Figure 2.10 A) Lodged and striated boulder and lee-side fluting on the foreland of Skalafellsjokull, Iceland. B) Explanation of a fluting forming in the lee of a lodged boulder (from Benn, 1994).

near the outer limits of the Little Ice Age advance contain complex interbedded sequences of tills and stratified sediments. Often underlying the surface tills are stratified sediments deposited initially in ice-contact fans, braided streams and localized proglacial lakes (Howarth, 1968; Boulton, 1987; Benn and Evans, 1996; Evans, 2000; Evans and Twigg, 2002; Fig. 2.11). These sediments are truncated by the overlying tills and are characterized by internal glacitectonic disturbance in many locations. Evans and Twigg (2002) report a vertical continuum comprising a basal undisturbed zone of horizontally bedded sediments and peat beds overlain by a shear faulted and locally fluidized and hydrofractured zone in which original sedimentary structures are still discernible (non-penetrative glacitectonite of Benn and Evans, 1996). This is overlain by an intensely deformed zone or penetrative glacitectonite (Benn and Evans, 1996; Evans et al.,

1998). The whole sequence is capped by a till containing smeared inclusions of the stratified sediments and peat. Large numbers of striated and stoss-and-lee clasts in the tills on the foreland indicate that abrasion and lodgement is taking place in addition to widespread deformation. Additionally, till fabrics record clear clast alignments that are consistent with the former ice flow directions as recorded by local flutings. Therefore, the vertical sediment continuums probably record the local cannibalization of pre-advance sediments and the plastering of lodgement and deforming bed materials after their advection from up-glacier.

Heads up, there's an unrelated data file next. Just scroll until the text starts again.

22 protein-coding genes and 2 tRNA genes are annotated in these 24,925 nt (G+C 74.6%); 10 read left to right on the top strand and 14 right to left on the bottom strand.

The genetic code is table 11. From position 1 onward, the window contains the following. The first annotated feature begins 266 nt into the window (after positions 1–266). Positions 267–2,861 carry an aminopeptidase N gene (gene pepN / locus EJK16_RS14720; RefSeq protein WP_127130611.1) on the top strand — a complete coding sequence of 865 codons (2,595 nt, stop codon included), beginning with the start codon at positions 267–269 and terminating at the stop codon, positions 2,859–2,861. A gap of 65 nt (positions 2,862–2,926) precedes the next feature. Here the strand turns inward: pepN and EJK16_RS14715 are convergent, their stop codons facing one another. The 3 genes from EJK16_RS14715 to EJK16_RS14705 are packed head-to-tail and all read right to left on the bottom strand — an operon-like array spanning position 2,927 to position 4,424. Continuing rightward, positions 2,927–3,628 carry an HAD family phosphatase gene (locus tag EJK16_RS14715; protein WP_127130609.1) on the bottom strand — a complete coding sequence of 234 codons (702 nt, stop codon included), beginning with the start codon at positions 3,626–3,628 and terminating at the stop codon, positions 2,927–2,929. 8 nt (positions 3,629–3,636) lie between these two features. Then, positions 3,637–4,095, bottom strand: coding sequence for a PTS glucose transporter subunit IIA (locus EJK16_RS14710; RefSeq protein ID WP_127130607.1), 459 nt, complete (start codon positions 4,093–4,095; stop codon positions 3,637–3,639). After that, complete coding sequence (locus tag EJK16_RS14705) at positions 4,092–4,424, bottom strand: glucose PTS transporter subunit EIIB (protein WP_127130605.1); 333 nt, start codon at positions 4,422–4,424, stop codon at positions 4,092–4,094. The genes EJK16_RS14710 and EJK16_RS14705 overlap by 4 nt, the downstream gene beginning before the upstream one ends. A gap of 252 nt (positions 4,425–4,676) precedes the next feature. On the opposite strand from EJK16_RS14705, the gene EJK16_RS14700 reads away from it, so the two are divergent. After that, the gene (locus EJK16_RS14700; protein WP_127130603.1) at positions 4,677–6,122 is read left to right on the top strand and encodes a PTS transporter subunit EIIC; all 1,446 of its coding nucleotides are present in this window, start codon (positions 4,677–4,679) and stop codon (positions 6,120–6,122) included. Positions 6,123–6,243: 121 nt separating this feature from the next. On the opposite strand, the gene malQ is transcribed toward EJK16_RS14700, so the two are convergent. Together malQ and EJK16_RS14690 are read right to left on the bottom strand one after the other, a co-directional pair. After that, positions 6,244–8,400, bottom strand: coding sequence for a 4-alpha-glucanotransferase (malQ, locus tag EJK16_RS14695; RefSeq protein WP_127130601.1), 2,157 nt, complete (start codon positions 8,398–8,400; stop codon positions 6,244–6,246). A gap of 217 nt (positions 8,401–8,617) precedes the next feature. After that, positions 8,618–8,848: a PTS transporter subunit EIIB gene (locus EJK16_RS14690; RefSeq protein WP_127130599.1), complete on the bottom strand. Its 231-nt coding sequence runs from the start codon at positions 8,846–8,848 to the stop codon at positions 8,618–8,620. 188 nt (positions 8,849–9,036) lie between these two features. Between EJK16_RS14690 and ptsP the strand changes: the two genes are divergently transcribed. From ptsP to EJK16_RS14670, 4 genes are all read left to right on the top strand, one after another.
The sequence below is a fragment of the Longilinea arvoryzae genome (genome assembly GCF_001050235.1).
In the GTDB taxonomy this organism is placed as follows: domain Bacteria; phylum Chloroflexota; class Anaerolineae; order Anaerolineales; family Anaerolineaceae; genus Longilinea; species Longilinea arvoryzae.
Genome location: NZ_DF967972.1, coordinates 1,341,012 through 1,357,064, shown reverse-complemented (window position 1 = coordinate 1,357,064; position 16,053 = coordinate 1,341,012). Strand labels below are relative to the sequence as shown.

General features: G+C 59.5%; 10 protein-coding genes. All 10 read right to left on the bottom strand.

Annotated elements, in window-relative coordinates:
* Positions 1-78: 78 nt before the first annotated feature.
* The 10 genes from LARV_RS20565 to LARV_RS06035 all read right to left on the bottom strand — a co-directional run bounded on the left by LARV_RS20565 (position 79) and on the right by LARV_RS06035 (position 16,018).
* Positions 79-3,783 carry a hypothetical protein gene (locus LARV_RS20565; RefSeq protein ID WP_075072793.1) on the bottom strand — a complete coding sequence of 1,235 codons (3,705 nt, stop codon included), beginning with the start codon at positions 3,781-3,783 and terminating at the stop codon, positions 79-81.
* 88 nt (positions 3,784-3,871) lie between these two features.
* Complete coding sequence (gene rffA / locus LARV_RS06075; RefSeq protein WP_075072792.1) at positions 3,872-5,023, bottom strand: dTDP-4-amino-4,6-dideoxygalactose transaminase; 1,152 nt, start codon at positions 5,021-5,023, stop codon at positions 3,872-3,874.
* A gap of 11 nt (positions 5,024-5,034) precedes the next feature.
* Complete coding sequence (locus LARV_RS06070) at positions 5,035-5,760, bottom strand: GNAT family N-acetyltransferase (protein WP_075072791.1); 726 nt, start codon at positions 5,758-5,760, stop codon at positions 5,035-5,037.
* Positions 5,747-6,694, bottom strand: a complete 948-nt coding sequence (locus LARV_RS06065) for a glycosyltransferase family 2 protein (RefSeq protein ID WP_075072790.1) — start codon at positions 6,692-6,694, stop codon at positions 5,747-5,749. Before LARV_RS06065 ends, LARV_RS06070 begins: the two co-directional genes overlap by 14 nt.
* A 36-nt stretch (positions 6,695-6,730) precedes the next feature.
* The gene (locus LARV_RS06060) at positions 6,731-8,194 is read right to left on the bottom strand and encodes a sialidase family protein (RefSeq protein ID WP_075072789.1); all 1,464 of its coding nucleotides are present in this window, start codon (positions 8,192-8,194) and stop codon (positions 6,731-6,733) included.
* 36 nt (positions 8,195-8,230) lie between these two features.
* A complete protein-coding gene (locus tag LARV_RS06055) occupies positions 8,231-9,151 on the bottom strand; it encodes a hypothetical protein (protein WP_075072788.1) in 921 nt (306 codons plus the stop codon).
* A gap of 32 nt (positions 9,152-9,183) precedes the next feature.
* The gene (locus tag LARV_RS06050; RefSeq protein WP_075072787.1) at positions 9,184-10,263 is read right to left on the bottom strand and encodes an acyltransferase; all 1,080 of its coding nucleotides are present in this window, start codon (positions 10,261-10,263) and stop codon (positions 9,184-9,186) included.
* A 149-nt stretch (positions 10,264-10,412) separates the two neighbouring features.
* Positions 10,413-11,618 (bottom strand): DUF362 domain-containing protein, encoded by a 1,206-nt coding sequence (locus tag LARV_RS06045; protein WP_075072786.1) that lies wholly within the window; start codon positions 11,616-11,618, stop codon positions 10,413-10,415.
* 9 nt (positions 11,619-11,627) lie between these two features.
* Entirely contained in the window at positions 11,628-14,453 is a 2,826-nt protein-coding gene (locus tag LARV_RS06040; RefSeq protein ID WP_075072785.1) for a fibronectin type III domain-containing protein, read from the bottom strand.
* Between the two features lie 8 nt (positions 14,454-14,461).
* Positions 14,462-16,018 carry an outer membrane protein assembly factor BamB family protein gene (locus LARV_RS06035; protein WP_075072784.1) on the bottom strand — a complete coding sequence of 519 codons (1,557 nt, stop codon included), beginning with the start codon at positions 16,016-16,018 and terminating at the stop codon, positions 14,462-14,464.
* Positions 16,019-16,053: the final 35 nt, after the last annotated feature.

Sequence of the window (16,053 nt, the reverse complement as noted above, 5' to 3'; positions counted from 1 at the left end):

Conspicuous features in the subglacial tills of temperate glaciers are vertical dykes or injection structures composed of non-till sediment. On the foreland of Slettjokull, Iceland such features have been interpreted by van der Meer et al. (1999) as the products of subglacial meltwater discharges and related specifically to water escape. Previous research on clastic dykes suggests that they form by hydrofracturing due to the escape of pressurized groundwater (Mandl and Harkness, 1987; Boulton and Caban, 1995). The tensional cracks so formed are infilled by the sediment fluidized by the escaping water (Lowe, 1975; Nichols et al., 1994; Rijsdijk et al.,

1999). Important in the interpretations of van der Meer et al. (1999) is the occurrence of an apparently perennially frozen outer glacier margin. This marginal belt of permafrost acts to force increased discharges of subglacial meltwater into sub-till outwash, thereby producing downglacier dipping water escape structures. Although the occurrence of permafrost is not

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